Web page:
How do Penance and Mortification Differ?

Dear Father John, OK, now I have a better grasp of what we mean by “mortification,” but that has raised another question. Is there a difference between mortification and penance or penitence.

This is a very interesting question. The distinction between mortification (synonymous in most spiritual writers with self-denial, abnegation, self-renunciation, dying to self) and penance (synonymous with penitence, sacrifice or self-sacrifice, and “reparation”) has to do with the interior motive behind the action. In other words, the exterior action (fasting, for example, or taking a cold shower on a cold morning) can be exactly the same, but depending on the reason why I am doing the action (my intention), the spiritual nature of the act can be either mortification or penance.

The intentionality of an act of mortification is to “punish [i.e., discipline] my body [i.e., self-seeking tendencies] and bring it under control, to avoid any risk that, having acted as herald for others, I myself may be disqualified” (1 Corinthians 9:27). In other words, I freely deny the satisfaction of a normal and healthy desire in order to grow in my spiritual maturity, to learn to govern the self-seeking tendencies built into my fallen nature. For example, I purposefully mortify my perfectly legitimate desire for dessert on Wednesdays and Fridays during Lent, so that I am better able to control an illegitimate desire to get drunk whenever that desire happens to surface. Mortification is spiritual training, tempering of the willpower in order to be able to better govern our passions and instincts, starving the bad plants in the garden (vices and selfish tendencies) so the good plants (virtues) can flourish.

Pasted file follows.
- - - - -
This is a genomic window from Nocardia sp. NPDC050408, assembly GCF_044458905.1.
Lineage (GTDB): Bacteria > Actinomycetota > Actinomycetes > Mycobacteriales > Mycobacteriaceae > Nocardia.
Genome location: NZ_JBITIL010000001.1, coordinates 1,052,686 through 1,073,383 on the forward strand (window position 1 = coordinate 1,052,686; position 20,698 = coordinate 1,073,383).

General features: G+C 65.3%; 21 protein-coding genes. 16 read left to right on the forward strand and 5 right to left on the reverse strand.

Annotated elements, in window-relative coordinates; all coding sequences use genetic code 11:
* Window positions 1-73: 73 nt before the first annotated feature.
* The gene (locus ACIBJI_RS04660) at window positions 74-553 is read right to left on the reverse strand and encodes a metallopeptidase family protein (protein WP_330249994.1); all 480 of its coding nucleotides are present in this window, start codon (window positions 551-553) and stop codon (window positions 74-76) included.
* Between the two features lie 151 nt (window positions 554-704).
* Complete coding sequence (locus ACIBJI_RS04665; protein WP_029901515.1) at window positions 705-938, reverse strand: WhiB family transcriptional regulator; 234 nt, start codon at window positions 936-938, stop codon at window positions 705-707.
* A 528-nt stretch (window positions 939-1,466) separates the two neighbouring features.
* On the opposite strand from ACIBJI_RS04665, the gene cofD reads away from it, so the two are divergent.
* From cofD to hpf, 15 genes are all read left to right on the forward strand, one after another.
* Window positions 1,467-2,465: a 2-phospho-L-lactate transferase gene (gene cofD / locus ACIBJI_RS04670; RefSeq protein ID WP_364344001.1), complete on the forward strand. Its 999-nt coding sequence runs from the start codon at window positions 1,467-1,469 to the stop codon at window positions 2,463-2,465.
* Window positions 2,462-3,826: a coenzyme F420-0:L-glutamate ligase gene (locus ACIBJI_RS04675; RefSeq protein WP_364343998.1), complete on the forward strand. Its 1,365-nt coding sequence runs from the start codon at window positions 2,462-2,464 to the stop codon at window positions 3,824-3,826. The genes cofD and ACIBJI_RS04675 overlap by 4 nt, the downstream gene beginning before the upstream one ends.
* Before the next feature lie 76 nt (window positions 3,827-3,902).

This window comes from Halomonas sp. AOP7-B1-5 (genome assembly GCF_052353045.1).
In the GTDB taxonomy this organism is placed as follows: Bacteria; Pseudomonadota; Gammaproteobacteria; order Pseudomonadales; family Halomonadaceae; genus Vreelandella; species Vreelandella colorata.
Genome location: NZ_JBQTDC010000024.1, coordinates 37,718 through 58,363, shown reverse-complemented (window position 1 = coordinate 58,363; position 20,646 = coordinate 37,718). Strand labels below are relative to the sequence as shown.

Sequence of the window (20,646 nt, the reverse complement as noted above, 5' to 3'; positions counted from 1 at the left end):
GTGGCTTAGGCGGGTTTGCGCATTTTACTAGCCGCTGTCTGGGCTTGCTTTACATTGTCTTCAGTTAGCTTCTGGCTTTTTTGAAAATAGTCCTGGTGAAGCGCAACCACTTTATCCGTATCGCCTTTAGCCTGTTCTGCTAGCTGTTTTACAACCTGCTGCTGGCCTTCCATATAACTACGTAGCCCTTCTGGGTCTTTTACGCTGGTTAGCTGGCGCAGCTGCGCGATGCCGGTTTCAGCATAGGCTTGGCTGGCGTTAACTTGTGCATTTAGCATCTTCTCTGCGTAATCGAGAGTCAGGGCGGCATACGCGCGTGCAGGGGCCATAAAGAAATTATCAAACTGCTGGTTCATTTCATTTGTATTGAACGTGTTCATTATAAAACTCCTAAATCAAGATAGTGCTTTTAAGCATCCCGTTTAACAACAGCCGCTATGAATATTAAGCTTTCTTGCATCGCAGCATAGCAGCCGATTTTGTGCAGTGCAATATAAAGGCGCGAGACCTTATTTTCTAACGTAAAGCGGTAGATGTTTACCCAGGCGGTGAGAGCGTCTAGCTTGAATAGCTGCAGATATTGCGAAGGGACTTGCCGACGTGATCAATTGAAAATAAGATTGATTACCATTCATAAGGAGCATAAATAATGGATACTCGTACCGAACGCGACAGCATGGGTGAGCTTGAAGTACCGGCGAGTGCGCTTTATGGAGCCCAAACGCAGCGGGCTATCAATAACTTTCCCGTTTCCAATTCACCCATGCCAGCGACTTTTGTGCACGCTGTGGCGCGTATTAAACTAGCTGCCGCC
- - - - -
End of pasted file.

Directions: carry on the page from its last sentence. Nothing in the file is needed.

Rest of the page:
The intentionality of an act of penance is to “make up in my own body what is lacking in the sufferings of Christ” (Colossians 1:24). I am doing penance for sin, making up for an evil, destructive deed, just as Christ did by dying on the cross. He offered his obedience as “payment” (or atonement) for our disobedience. This is how he repaired (made “reparation” for) the breach between God and man created by original sin. He sacrificed himself (made himself into an offering to God) on our behalf. Penance, therefore, is done as a way to tell God we are sorry for our sins, or for the sins of others, and to make up for them. Thus, my teenage son refused to go to Mass on Sunday, and so, to make up for this ungrateful offense against the majesty and goodness of God, I do penance on his behalf – perhaps making a Holy Hour on Monday evening instead of watching a favorite television show, or not listening to music during my morning commute this week, just to show God that someone (I) does indeed love the Giver more than the gifts. A good dad would do something similar if his son broke a neighbor’s window by throwing a rock; he would make up for it himself if his son refused to do so. When we do penance, we are repairing for sin, reversing the self-indulgent act of sin by replacing it with a self-giving act of mortification.


Two other points remain on this issue:

  • First, the only way that mortification and penance really help advance Christ’s Kingdom is if we are united to Christ. We must be living the life of grace – Christ must be alive in us – in order for us to unite our actions to his, so that they share in his merits. It’s like having a bank account with co-signers. The check only draws from the vault of merit if it is signed both by me (junior partner) and by Christ (senior partner). We cannot save ourselves by ourselves; we cannot grow in holiness apart from the source of holiness: “for cut off from me you can do nothing” (John 15:5).